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Fit, Form and Injury: How to Choose the Perfect Pair of Running Shoes

News  March 26 2013
 — By Jason Fitzgerald
Fit, Form and Injury: How to Choose the Perfect Pair of Running Shoes

Finding a pair of running shoes that fit—and that you love—can feel like you’re chasing a mirage. How do you choose among the hundreds of brands styles and features? Do you need Nike or Newton?

In search of an answer, many runners will go to a specialty running store and get a gait analysis and an “expert” running form evaluation. The runner will perform a wet-foot test. Based on arch height, they will receive a recommendation for a neutral, stability or motion-control shoe.

But is that the best way to choose among the ever-growing options of running shoes? Hardly. And the stakes are high: The wrong pair of shoes can lead to injury among otherwise healthy runners. Or you could just wind up hating your shoes, and who wants to run in shoes you hate?

Instead of relying on the wet-foot test or technology like “impact guidance systems,” there’s a far more effective way of choosing the right pair of shoes for trails, roads and even racing.

But first, you have to get your form right.

Form over Footwear

Shoes are important, but not as helpful as good running form. If you don’t have the basics of a neutral, relaxed stride, your particular type of running shoe won’t even matter.

So, how do you run properly? I like to simplify and give you only a few small changes to make in your form that will automatically take care of most bad habits. Stick to these basics:

  • Increase your cadence to 170-180 steps per minute. This will ensure you’re not over-striding and “reaching” out in front of your body.
  • Land with your foot underneath your body. Practice the cue to “put your foot down” underneath you. This helps prevent aggressive heel-striking that’s common in many runners.

These two simple changes to your running form will dramatically improve your efficiency and help you to run more relaxed. You’ll probably also experience fewer injuries with a more neutral stride!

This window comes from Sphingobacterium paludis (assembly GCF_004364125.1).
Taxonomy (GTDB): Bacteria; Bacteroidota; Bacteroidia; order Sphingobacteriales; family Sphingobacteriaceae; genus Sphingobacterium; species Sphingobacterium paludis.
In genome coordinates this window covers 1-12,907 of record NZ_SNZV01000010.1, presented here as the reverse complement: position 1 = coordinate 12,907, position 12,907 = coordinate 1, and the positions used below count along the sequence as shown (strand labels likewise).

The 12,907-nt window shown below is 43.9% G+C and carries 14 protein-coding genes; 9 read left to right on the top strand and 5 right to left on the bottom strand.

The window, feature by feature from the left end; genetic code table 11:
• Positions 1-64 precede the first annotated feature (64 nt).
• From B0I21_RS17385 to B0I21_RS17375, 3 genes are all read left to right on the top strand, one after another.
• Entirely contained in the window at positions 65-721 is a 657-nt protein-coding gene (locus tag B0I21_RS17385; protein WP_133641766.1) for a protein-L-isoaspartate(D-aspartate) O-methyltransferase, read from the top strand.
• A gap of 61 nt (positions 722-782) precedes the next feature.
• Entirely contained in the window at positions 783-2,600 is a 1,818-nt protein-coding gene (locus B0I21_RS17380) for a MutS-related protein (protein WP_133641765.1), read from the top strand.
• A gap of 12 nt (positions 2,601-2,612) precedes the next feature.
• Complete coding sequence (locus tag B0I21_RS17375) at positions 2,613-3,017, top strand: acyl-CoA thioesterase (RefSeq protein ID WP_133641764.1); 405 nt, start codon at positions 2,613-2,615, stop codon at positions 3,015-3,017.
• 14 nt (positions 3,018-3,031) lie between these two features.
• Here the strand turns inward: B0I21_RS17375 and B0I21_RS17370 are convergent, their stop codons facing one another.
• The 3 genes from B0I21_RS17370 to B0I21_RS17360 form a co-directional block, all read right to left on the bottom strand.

The One-Question Test

Stop debating the minutiae of the shoe-buying process: gel vs. air, springs vs. lugs, or memory foam vs. biomorphic sock liner. There’s a better way—just ask yourself one question:

How does the shoe feel?

If a shoe fits well and feels good when you run, then you’ve found the right shoe! You can read a few shoe reviews to see how it performs, but you’ll never really know about a shoe unless you wear it.

Fit matters more than the shoe’s technology or its characteristics—one that’s too tight won’t allow your foot to expand, or a shoe that’s too big will cause slipping and uncomfortable blisters. The width of your shoe can also keep your foot from striking the ground the way it should.

Ill-fitting shoes—those that feel uncomfortable when you run in them—can also lead to injuries. Make sure you’re taking the right injury prevention steps in your training to stay healthy. Finding shoes that make your feet healthy is just part of the solution!

Many runners also are keen to try minimalist or “barefoot” running shoes. Relying less on technology—and more on your own body—is a great idea, but just remember that they put a lot more stress on your feet and lower legs. Before you make the full transition, gradually wear shoes that weigh slightly less than your last pair. In a few months, you’ll be wearing minimalist trainers!

When buying shoes online, be sure to choose a company that allows you to return running shoes even if you’ve worn them for a test run (like RunningShoes.com!). Ensuring a good fit is critical to staying healthy and reaching your big goals.

Jason Fitzgerald is a 2:39 marathoner and USATF-certified running coach at Strength Running. Get his latest coaching advice and free injury prevention course here. Follow him on Google+.

(4) Readers Comments

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  2. I’ve trained and run 2 half marathons in Nike free’s. I was advised to get a more structured shoe for my first marathon because the Frees could cause injury. Is this true? Your comment about barefoot type running shoes got me thinking maybe I’d be ok in Frees.

  3. I have very wide, flat feet and severely (possibly moderately) overpronate when I run. What is your advice for selecting a good running shoe? Thank you.

    • Hi Leonard,
      Thanks for the comment. We would suggest you check out one of the following styles:

      http://runningshoes.com/brooks-trance
      http://runningshoes.com/asics-gel-kayano

      If a selection for a wide version of the shoe isn’t available online, we would be happy to see if we could special order it for you. Just call our customer relations department at 800-390-1256, and we will help you out!

      Let us know if you have any additional questions. Thanks!

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